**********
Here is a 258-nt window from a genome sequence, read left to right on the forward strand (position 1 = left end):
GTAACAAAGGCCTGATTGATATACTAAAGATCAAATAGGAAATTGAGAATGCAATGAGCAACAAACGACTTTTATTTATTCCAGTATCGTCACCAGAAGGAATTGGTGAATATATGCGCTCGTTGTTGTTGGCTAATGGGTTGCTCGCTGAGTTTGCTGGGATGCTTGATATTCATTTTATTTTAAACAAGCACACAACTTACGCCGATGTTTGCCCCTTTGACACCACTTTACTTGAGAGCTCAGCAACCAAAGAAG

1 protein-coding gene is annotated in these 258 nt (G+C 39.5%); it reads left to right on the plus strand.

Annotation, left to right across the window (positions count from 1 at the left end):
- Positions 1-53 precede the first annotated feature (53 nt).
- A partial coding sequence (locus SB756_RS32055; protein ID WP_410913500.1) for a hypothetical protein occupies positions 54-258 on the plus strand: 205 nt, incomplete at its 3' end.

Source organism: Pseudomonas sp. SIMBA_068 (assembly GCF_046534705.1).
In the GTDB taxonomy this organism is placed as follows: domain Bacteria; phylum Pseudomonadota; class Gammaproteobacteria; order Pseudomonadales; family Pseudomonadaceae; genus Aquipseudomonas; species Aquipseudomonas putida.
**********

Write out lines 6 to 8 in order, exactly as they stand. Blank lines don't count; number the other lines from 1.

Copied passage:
- A partial coding sequence (locus SB756_RS32055; protein ID WP_410913500.1) for a hypothetical protein occupies positions 54-258 on the plus strand: 205 nt, incomplete at its 3' end.

Source organism: Pseudomonas sp. SIMBA_068 (assembly GCF_046534705.1).
In the GTDB taxonomy this organism is placed as follows: domain Bacteria; phylum Pseudomonadota; class Gammaproteobacteria; order Pseudomonadales; family Pseudomonadaceae; genus Aquipseudomonas; species Aquipseudomonas putida.